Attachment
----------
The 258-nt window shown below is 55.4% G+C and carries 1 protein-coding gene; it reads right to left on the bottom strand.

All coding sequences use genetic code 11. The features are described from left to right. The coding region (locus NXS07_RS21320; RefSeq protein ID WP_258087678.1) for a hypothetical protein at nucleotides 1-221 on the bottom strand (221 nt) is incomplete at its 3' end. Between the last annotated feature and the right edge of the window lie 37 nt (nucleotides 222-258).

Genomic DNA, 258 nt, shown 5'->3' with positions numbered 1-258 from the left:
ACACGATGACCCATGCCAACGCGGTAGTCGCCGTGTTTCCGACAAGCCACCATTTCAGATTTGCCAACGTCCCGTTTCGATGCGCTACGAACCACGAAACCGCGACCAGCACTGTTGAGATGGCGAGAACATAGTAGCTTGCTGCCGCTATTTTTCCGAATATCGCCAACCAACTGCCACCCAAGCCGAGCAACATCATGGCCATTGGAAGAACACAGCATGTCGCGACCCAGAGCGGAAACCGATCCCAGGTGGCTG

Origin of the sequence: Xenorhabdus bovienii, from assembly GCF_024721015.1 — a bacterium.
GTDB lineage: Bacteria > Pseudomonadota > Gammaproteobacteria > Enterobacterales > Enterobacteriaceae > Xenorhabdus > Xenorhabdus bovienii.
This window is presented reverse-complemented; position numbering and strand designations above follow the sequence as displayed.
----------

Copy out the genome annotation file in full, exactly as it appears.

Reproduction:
The 258-nt window shown below is 55.4% G+C and carries 1 protein-coding gene; it reads right to left on the bottom strand.

All coding sequences use genetic code 11. The features are described from left to right. The coding region (locus NXS07_RS21320; RefSeq protein ID WP_258087678.1) for a hypothetical protein at nucleotides 1-221 on the bottom strand (221 nt) is incomplete at its 3' end. Between the last annotated feature and the right edge of the window lie 37 nt (nucleotides 222-258).

Genomic DNA, 258 nt, shown 5'->3' with positions numbered 1-258 from the left:
ACACGATGACCCATGCCAACGCGGTAGTCGCCGTGTTTCCGACAAGCCACCATTTCAGATTTGCCAACGTCCCGTTTCGATGCGCTACGAACCACGAAACCGCGACCAGCACTGTTGAGATGGCGAGAACATAGTAGCTTGCTGCCGCTATTTTTCCGAATATCGCCAACCAACTGCCACCCAAGCCGAGCAACATCATGGCCATTGGAAGAACACAGCATGTCGCGACCCAGAGCGGAAACCGATCCCAGGTGGCTG

Origin of the sequence: Xenorhabdus bovienii, from assembly GCF_024721015.1 — a bacterium.
GTDB lineage: Bacteria > Pseudomonadota > Gammaproteobacteria > Enterobacterales > Enterobacteriaceae > Xenorhabdus > Xenorhabdus bovienii.
This window is presented reverse-complemented; position numbering and strand designations above follow the sequence as displayed.